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The Picture Of Dorian Gray (Albert Lewin, 1945, USA)

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message 1: by Alex DeLarge (new)

Alex DeLarge | 226 comments This is a psychological horror film based on the Oscar Wilde novel. It's shot as a typical Hollywood melodrama but has a seething tension just beneath the surface, beautifully captured in the deep focus black and white cinematography.

THE PICTUE OF DORIAN GRAY (Albert Lewin, 1945, USA) If people’s selfish and degrading acts were reflected upon their visage, what monstrosities would haunt the streets? Dorian Gray makes a pact with a strange god, its catlike grace frozen forever yet its ubiquitous presence stalks his nightmares: be careful what you wish for, it softly purrs…Dorian is a young man who wishes to never grow old, to let his beautiful portrait age and bare his afflictions whilst he remains physically unchanged. A Faustian bargain that can end in no other way than tragedy: Dorian’s good intentions become corrupt and he poisons his intimate friends, time his second worst enemy…the first being himself. A very young and pretty Angela Lansbury is his first victim; he truly falls in love and becomes her Knight In Shining Armor, but begins his brutish downward spiral, which ends in her suicide. As the story progresses, Dorian becomes indifferent to pleasure and pain, tasting debauchery and excess and filling up his empty vessel with ignoble desires at the expense of others. The black and white deep focus cinematography is grand, displaying myriad mise-en-scene shots that convey suspense with an imaginary devilish quality: watch the scene where he confronts his portrait, the stoic cat totem is peripherally framed in nearly every shot. The watchful eyes of this god are always upon him. The Technicolor inserts of the portrait as it changes and becomes a grotesque human mockery are shocking; we see what Dorian has become, his leprous morality seeping pustules upon the image. Dorian eventually commits the final despicable act of murder, and the masterful lighting submerges his face in darkness and light as the gas lamp swings back and forth: the corpse’s shadow printed indelibly upon the wall behind him. The child who loved him but is now a grown woman (which is a bit disturbing) searches for her father, but he is dead in Dorian’s locked room. With one violent thrust, Dorian finally commits one good dead in his lecherous existence: he stabs his portrait through the heart. When discovered, his body is an abomination with tumorous growths defiling his face: but his portrait is forever young…and innocent. (B+)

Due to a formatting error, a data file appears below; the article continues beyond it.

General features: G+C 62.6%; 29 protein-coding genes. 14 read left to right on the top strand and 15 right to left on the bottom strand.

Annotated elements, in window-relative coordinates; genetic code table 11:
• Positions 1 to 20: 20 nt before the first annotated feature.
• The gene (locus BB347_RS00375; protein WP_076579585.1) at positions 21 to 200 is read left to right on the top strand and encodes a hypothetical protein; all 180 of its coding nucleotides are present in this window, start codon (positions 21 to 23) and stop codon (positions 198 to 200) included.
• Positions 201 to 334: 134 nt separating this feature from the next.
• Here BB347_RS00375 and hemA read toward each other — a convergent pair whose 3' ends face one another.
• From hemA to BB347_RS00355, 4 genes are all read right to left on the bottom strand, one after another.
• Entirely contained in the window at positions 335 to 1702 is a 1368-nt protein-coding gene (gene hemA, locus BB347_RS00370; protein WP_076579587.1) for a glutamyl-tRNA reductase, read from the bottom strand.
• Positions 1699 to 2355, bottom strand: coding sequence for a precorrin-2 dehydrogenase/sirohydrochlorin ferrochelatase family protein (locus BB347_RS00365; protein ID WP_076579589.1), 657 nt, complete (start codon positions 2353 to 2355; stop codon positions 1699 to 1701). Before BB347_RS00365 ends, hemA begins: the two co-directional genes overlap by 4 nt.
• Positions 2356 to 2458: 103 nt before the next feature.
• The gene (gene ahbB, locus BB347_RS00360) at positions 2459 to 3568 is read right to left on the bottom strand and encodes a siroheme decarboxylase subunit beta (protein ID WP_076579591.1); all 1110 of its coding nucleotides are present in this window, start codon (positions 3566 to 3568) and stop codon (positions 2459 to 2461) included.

message 2: by Tera Marie (new)

Tera Marie I read the book many moons ago, but do not remember it well.

message 3: by Phillip (new)

Phillip It's a great read.

message 4: by Alex DeLarge (new)

Alex DeLarge | 226 comments This new DVD looks great and is worth a purchase. Though the film limits Dorian's debauchery to staying out late, drinking, and visiting seedy motels, the sex and violence is implied. I hope others give the film a chance because it is visually exciting: Hitchcock must have seen this murder scene (seen this scene...rather awkward prose, but I digress) because the reveal in PSYCHO is eerily similiar. I haven't read Wilde's novel but I'm adding to my must read list.

message 5: by Tom (new)

Tom | 21 comments I've always liked this film a good deal, it holds up very well. I agree Alex, I've often wondered about that swinging lamp. I remember seeing the actual portrait painted by Ivan Allbright. A really amazing and revolting work of art, it looks like a giant over-ripe fruit. I kept expecting it to slide off the canvas with a dreadful noise. I think it is hanging in the Chicago Art Institute.

message 6: by WitchyFingers (new)

WitchyFingers There is another review of this in the latest issue of Rue Morgue, just in case anyone is interested.

message 7: by Phillip (new)

Phillip i saw this as a kid, and don't remember it very well. i did see the new dvd release on the shelves at my local video store, i'll check it out this weekend.

thanks again, alex!

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